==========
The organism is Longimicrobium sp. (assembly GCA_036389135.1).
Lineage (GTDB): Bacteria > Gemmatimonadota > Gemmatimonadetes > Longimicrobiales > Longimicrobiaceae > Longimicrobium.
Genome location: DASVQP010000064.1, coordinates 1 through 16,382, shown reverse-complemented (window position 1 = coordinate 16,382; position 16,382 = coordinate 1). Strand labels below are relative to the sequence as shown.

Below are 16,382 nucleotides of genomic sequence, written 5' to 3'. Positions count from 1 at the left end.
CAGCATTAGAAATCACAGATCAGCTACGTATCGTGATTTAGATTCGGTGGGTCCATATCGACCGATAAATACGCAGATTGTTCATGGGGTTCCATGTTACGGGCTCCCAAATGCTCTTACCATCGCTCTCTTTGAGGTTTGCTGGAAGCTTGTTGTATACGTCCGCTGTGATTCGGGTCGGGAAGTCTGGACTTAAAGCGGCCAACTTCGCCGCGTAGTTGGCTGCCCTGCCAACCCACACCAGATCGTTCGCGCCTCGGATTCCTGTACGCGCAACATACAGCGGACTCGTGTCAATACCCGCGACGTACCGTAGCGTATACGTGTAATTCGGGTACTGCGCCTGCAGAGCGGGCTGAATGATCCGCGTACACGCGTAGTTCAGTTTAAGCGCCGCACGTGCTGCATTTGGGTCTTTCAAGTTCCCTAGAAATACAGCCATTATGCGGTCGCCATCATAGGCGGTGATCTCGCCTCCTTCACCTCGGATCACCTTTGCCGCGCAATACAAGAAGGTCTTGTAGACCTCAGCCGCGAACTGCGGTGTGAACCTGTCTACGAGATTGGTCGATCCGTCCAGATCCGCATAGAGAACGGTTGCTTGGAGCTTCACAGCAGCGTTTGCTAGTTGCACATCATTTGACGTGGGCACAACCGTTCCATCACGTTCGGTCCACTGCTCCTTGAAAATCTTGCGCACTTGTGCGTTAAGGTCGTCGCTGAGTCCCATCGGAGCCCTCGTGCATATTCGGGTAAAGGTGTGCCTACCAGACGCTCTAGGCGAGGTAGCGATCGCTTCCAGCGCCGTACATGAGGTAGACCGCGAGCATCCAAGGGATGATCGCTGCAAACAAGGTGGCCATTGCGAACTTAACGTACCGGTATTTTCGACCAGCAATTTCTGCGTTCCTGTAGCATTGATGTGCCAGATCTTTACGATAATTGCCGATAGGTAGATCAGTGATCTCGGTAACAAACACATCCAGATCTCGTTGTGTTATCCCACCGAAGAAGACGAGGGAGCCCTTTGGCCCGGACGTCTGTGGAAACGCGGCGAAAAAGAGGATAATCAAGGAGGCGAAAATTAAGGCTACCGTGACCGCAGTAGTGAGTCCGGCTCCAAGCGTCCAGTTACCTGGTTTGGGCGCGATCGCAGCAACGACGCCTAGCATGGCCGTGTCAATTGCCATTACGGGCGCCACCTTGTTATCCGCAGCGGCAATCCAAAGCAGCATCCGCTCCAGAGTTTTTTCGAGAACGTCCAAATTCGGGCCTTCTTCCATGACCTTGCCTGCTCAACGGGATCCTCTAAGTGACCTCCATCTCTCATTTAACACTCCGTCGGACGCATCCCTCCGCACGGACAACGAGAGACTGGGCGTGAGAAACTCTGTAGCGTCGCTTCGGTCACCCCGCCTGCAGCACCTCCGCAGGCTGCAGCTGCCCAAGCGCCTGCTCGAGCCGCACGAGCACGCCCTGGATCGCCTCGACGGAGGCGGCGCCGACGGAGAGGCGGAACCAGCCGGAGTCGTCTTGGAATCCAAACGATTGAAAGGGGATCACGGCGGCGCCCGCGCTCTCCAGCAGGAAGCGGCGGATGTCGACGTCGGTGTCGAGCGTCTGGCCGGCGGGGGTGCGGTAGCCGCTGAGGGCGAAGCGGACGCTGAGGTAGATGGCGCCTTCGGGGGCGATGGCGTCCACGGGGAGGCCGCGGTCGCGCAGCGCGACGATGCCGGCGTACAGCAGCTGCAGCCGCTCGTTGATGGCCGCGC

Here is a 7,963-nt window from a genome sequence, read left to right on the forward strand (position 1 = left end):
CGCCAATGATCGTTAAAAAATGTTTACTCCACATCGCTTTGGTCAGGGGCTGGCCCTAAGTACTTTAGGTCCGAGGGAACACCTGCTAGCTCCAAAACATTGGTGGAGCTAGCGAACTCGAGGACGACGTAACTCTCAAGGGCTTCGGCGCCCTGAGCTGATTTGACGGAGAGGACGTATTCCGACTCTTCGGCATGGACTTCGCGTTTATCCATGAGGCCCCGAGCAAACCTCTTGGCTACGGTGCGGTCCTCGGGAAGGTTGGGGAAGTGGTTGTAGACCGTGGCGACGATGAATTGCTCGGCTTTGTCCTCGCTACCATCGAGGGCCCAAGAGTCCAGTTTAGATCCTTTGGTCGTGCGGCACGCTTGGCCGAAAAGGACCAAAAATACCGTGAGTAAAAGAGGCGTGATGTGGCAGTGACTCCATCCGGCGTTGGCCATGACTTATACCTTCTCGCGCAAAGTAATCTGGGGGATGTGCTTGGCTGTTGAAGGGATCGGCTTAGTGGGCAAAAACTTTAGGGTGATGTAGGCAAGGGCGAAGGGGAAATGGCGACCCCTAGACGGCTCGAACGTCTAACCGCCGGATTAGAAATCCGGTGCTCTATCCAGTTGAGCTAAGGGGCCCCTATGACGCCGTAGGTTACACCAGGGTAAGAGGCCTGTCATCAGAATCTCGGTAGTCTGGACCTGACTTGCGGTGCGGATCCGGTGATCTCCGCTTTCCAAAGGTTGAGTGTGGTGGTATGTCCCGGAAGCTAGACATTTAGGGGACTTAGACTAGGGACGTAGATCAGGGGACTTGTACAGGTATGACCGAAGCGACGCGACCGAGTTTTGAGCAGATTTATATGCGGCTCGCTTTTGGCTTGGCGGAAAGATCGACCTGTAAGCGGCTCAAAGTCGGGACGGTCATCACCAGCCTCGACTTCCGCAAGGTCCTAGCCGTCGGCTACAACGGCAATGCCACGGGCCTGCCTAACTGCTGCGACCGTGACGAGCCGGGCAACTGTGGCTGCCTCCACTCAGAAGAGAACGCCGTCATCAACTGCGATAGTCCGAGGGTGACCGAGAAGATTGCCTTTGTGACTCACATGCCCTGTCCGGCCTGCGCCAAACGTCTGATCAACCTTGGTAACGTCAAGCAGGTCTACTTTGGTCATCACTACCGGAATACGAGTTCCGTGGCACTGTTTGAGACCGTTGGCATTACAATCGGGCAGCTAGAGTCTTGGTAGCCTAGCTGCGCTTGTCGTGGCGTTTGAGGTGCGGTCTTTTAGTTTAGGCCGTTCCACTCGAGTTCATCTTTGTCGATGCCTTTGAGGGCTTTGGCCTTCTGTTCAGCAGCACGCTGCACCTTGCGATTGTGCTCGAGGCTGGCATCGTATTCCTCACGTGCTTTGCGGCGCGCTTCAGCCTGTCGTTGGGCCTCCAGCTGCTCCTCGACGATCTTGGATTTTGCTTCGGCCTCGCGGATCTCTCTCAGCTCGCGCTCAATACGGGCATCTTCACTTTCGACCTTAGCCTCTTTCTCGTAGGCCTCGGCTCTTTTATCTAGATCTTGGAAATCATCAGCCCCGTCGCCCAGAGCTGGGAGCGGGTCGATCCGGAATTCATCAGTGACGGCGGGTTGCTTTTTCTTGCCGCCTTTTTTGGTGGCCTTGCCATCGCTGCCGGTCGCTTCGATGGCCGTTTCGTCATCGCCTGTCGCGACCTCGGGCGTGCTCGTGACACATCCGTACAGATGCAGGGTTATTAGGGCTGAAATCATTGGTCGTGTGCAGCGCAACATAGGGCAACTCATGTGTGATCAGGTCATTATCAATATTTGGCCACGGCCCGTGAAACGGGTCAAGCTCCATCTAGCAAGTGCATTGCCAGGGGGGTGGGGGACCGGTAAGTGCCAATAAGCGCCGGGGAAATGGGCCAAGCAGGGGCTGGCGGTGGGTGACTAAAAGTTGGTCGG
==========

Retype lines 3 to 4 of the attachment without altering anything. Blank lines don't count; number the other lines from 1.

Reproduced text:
Genome location: DASVQP010000064.1, coordinates 1 through 16,382, shown reverse-complemented (window position 1 = coordinate 16,382; position 16,382 = coordinate 1). Strand labels below are relative to the sequence as shown.

Below are 16,382 nucleotides of genomic sequence, written 5' to 3'. Positions count from 1 at the left end.